Grossman, G. M., & Shapiro, C. (1988a). Counterfeit-product trade. American Economic Review, 78, 59‑75.
 Minsk and Rusk (2009). An ounce of prevention: Dealing with the threat of counterfeit pharmaceuticals
Let’s be clear; counterfeiting funds both organized crime and terrorists causes. It reduces legitimate jobs while creating slave labour and child labour environments that can be harmful and deadly. It reduces corporate returns on investment in innovation while reducing tax incomes for governments and increases law enforcement costs. Counterfeiting is a recognized global scourge that continues to worsen. The dilemma facing industry and governments is how to effectively engage and protect consumers who are unaware that their food, water, soda, alcohol, tobacco, household and electrical goods, medical prescriptions, auto parts and car tires may be counterfeit and deadly.
Counterfeit products can be segmented into deceptive and non-deceptive practices. The latter is where consumers can easily distinguish the fake product confirmed by its price, quality and sales location such as an expensive brand name product sold by a street trader at very low cost. Deceptive counterfeits on the other hand are often identical to the authentic product in price and packaging but not quality. They are indistinguishable to unaware consumers who are deceived into buying unsafe and often deadly products unknowingly. Furthermore, legitimate sales and distribution channels can be penetrated by unscrupulous criminals who deceive legitimate businesses and may have complicit insiders. As a result, brands may need to reshape their supply chains to improve transparency and trust. More importantly, brands must have adaptive and flexible anti-counterfeit measures and strategies in place. The ability to stay one step ahead of organized crime must include multiple methods for physical product security and packaging. Furthermore, educating business and channel partners and consumer engagement via mobile applications or online tools is essential.
Researchers have explored many aspects of counterfeiting including consumer motivations. Notably, Eisend and Schuchert-Güler (2006) who suggest four influential factors including; PERSON (e.g., demographic/psychographic attributes), PRODUCT (e.g., price/product attributes), SOCIAL/CULTURAL (e.g., social values/cultural norms), and SITUATION (e.g., home/travel/vacation variables). The motivation to purchase non-deceptive counterfeits is either personal or social and generally has a strong desire to ‘fit-in’. Researchers note the complexity caused by online sales of counterfeit products and the limited demand side (consumer) legislation and penalties for purchasing counterfeits with notable exceptions in Italy and France.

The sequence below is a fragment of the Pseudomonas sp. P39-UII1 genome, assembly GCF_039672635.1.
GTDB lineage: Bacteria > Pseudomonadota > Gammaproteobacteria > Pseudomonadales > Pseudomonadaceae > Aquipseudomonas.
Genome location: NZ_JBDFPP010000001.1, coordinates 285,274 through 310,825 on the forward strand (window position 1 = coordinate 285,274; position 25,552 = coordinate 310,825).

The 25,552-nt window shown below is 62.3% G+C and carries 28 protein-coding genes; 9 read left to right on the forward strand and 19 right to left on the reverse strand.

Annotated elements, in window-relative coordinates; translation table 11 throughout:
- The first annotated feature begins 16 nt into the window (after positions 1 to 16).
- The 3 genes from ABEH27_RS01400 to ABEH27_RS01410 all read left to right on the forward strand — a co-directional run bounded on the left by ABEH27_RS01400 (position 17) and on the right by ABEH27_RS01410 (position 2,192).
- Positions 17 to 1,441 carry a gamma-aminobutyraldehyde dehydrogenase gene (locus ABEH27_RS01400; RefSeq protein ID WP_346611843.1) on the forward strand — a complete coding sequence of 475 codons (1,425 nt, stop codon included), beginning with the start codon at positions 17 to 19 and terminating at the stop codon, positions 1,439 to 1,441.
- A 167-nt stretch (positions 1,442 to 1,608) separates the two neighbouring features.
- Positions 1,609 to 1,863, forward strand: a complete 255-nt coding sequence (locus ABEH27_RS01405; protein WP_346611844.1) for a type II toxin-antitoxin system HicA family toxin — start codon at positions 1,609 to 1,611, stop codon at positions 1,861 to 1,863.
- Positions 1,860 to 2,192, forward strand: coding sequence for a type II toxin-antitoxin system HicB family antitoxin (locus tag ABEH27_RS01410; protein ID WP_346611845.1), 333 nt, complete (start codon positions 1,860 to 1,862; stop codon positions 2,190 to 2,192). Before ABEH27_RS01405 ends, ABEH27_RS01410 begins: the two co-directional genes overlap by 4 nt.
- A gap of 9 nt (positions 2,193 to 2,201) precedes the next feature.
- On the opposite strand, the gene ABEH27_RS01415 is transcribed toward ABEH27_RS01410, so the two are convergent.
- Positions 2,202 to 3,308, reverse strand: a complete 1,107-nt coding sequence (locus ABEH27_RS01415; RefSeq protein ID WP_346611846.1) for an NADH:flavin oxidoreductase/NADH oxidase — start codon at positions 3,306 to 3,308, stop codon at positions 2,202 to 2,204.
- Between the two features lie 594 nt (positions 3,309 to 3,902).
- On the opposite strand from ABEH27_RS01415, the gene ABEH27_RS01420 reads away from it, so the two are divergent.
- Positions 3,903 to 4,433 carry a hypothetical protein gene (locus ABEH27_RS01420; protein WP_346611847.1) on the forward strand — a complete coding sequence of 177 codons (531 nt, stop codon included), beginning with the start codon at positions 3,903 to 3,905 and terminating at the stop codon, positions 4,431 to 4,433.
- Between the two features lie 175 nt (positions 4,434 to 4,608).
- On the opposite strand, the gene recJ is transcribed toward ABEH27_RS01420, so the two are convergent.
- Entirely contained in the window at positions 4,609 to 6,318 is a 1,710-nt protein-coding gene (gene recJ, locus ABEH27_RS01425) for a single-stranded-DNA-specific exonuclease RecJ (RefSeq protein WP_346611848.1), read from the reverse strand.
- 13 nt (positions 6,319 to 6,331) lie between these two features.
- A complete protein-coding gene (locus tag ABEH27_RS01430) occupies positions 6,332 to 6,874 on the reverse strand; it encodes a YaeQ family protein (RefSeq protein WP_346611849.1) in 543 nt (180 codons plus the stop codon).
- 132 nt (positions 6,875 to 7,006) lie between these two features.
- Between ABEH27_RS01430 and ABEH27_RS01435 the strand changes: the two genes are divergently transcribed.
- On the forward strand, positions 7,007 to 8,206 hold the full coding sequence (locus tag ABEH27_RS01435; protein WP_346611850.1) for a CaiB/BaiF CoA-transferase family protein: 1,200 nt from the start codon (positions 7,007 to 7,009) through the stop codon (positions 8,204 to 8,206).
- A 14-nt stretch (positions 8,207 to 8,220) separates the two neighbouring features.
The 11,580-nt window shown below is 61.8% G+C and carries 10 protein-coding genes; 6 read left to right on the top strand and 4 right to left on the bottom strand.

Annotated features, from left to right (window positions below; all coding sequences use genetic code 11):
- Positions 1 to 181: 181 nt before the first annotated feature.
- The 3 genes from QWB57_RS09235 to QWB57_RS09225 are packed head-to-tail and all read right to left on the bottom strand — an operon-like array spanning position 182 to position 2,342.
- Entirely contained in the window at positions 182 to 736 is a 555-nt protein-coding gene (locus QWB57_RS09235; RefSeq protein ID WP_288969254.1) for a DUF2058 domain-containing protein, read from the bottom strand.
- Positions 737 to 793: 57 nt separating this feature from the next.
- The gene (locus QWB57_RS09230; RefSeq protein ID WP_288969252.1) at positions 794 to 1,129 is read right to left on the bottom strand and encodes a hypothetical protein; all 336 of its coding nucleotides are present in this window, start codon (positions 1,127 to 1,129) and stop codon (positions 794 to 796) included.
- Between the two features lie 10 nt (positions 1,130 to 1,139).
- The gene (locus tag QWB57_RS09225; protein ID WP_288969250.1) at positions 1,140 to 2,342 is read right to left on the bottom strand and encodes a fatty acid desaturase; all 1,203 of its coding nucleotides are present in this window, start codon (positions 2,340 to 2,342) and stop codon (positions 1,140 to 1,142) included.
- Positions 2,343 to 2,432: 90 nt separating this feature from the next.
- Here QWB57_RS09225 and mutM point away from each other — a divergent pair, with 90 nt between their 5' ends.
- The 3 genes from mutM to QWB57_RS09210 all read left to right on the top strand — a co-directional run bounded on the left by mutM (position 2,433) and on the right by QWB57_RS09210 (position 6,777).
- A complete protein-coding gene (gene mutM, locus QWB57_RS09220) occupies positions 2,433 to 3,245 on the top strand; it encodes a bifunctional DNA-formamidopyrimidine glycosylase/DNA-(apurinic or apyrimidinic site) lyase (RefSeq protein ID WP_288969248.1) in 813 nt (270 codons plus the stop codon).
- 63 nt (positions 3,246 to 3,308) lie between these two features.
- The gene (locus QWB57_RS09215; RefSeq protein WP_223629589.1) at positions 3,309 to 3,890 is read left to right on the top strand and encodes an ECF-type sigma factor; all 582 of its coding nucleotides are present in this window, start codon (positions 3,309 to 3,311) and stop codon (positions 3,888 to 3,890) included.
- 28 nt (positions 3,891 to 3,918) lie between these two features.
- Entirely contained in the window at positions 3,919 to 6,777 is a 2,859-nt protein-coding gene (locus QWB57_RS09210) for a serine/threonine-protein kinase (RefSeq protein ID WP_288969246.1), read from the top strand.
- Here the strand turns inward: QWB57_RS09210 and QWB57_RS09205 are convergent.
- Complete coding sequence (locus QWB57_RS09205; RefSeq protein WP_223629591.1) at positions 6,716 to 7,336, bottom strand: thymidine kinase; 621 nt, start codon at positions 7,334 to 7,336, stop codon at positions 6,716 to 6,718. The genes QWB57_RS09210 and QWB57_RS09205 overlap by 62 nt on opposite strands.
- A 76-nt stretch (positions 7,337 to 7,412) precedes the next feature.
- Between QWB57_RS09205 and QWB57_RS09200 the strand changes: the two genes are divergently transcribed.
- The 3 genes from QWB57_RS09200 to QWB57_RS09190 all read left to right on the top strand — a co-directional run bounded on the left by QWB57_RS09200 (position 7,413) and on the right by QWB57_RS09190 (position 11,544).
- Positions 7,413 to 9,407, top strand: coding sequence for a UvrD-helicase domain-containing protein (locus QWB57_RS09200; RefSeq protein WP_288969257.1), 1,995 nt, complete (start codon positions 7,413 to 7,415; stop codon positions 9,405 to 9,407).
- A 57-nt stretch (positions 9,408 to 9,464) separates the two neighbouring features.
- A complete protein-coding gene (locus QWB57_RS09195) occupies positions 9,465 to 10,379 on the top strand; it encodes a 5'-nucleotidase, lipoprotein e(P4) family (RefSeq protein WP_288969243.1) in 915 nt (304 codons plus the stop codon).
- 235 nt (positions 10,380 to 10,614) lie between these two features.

A 2009 study highlighted a global pharmaceutical company who was unaware that deceptive counterfeits of their widely-prescribed drug had infiltrated their legitimate US supply chain. After receiving consumer complaints and discovering the deceptive counterfeits, the cost of recall was allegedly in the 10’s of millions of dollars. The lessons learned were many and now includes regular audits and tighter controls on its legitimate supply chain.
Businesses and consumers do not purchase products knowing they may harm, injure or kill. The counterfeiters who deceive businesses and consumers are unscrupulous with little regard for human health and safety or the societal costs. Brand owners must continually strive to identify vulnerabilities and subsequently tighten their legitimate supply chains using standards based, interoperable platforms to facilitate transparency of products and information between trusted trading parties. Furthermore, to increase consumer trust, mechanisms such as mobile phone applications can help consumers to engage with brands directly and provide a valuable tool to verify product authenticity. The resulting consumer scans of unique serialized identifiers becomes critical business intelligence for brand owners to identify illicit trade, grey market and deceptive counterfeits.
INEXTO’s depth of experience enabling digital chain-of-custody solutions helps brands gain much-needed visibility, transparency and trust in their legitimate supply chains. Brands can verify the location and legal custody of in-transit shipments along the entire global supply chain, satisfying regulatory requirements and mitigating the risk of deceptive counterfeits and other forms of illicit trade.